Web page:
Supporting Rabbit in their Quest to Make TV Social — Once Again

By: Jeremy Levine and Talia Goldberg

Years ago, everyone watched television shows at the same time — when they aired, sometimes huddled around a living room screen. Think about TV’s greatest moments: the Super Bowl, the Beatles debut on Ed Sullivan, a flubbed Best Picture Oscars winner announcement and iconic series finales like M.A.S.H., Seinfeld, or the Sopranos. These all elevated to become cultural moments because the content was fantastic, and the added element of social relevance made them unmissable.

Today, content is still king. Some say we’re in a Platinum Age for television where there’s more content than ever, and it’s higher quality than ever. However, as this content moves online, it is consumed differently than before — on-demand, and often viewed individually on small, mobile screens — but the social side of television is lacking. Other media verticals in this digital age have created better consumer experiences by marrying content with social — Instagram made photography social; Twitch made gaming social; Twitter made news social — yet a social TV and movie experience lags behind. Why is that?

We believe this is because the technology required to deliver a perfectly in-sync viewing experience is wickedly hard. If you’re watching a sports game or a comedy with friends across the Internet, even a half-second delay while watching a critical play or a joke’s punchline can ruin the viewing experience.

That’s why we’re excited about Rabbit. It’s why we invested in and joined the Board. Rabbit is the way to watch anything with anyone over the Internet while socializing around the content. The team has developed a reliable, scalable way to stream shows or movies perfectly in-sync whether it is for two people on opposite coasts or hundreds of people around the world.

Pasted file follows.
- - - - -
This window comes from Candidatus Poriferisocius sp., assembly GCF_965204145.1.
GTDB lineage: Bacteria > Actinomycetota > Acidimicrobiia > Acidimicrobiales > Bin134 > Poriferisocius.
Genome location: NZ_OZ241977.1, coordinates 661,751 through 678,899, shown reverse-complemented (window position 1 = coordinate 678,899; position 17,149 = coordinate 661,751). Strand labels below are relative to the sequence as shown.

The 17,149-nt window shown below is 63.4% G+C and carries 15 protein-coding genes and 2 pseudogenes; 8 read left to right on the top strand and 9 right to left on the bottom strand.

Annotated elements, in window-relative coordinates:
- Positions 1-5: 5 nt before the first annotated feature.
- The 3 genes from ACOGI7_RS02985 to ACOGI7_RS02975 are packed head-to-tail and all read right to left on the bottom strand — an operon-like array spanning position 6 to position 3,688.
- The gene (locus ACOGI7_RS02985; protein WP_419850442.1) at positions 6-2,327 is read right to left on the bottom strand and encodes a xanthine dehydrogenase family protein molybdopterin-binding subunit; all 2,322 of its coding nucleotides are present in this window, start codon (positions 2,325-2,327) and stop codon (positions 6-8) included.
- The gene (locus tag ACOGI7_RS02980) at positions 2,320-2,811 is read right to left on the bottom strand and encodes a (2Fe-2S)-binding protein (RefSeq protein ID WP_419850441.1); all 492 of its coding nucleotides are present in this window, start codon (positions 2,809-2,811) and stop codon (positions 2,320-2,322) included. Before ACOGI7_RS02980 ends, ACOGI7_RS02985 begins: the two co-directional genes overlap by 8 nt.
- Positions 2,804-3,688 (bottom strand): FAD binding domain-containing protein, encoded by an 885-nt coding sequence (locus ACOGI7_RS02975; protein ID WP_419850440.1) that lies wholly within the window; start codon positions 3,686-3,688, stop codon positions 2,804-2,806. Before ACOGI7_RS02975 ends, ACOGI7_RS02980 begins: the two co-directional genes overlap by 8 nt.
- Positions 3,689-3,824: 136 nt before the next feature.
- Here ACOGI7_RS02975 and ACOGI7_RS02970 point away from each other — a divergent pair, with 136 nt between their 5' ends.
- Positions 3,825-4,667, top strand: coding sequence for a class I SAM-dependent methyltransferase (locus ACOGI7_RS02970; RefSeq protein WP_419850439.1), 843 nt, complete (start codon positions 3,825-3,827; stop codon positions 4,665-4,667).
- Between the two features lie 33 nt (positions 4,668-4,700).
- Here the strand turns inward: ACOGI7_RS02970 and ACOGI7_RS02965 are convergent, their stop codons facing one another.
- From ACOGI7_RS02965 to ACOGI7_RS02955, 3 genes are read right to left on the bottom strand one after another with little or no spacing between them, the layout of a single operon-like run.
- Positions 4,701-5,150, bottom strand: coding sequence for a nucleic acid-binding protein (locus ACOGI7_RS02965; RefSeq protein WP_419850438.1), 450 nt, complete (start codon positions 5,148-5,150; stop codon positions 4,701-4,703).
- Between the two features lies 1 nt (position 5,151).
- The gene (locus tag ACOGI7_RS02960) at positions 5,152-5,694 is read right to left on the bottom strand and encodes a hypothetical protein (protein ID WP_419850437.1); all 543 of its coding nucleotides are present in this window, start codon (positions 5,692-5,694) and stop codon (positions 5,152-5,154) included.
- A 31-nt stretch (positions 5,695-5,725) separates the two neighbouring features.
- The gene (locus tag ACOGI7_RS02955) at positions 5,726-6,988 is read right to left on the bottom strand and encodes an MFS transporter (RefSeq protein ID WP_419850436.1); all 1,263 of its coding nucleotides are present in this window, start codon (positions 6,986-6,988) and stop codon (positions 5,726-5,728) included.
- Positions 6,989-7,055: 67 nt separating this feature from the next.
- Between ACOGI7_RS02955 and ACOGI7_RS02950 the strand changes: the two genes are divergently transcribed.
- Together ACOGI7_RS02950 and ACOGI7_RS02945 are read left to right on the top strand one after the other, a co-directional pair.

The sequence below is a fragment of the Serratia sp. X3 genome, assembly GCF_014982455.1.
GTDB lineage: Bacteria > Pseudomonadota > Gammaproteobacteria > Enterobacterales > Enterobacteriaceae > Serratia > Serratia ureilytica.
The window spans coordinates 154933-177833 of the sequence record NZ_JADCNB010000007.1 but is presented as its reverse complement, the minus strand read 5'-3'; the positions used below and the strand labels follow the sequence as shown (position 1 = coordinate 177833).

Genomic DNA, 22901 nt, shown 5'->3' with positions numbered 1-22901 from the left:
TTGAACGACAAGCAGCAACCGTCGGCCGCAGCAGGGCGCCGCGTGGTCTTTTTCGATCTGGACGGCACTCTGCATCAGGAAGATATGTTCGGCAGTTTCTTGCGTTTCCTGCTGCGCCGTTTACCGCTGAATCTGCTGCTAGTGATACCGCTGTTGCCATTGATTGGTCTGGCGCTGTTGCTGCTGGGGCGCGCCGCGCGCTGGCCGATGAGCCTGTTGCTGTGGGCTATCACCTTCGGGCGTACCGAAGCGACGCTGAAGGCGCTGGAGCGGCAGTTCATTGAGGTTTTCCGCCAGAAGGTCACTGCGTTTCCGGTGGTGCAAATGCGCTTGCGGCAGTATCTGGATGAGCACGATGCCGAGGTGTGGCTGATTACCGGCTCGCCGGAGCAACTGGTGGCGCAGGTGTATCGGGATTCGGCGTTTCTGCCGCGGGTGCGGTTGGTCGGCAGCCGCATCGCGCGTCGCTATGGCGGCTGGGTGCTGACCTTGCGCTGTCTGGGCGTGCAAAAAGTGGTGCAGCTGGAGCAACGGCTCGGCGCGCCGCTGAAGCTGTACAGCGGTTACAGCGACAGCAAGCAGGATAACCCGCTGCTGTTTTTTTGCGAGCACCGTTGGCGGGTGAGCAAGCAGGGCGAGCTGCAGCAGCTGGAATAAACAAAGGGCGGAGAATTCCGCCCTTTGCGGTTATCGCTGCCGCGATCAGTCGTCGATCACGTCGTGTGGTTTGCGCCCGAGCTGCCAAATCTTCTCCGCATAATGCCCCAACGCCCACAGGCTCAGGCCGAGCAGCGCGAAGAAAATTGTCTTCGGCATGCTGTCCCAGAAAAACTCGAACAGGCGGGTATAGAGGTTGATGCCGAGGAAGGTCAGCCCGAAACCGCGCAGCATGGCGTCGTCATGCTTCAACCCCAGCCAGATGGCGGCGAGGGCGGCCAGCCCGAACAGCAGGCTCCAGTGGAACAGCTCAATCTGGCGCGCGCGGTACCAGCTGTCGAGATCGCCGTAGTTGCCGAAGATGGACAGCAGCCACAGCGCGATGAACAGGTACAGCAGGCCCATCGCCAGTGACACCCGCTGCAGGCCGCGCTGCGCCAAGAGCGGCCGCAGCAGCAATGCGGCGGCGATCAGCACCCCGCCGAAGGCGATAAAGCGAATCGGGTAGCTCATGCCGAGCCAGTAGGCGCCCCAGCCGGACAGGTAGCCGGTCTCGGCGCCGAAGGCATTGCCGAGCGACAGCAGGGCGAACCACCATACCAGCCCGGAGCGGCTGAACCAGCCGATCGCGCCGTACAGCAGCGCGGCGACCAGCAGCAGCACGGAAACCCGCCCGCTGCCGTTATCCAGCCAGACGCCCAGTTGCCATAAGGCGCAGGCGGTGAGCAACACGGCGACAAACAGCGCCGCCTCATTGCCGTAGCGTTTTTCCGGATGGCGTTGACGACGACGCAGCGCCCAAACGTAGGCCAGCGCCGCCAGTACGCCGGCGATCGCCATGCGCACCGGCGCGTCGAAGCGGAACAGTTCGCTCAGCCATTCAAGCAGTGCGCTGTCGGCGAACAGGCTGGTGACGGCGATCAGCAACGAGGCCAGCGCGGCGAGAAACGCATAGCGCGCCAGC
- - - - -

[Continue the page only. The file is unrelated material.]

Rabbit’s users offer proof that this is an experience people crave: 3.6 million monthly active users tune in and watch an average of 12.5 hours on Rabbit every month with friends. When a user has 5 or more friends also using Rabbit, this number jumps to an average of 28.5 hours a month, which is more time than is spent on many of the world’s most valuable consumer internet platforms including Instagram and Snapchat.[1]

Perhaps the most intriguing thing about Rabbit, though, is that zero marketing dollars have fueled its growth and usage. It’s all completely organic because users who enjoy Rabbit bring their friends along to try it.

Bessemer is thrilled to support founder Philippe Clavel, CEO Amanda Richardson, and the entire Rabbit team as they extend their reach to consumers around the globe.

[1] https://www.recode.net/2018/6/25/17501224/instagram-facebook-snapchat-time-spent-growth-data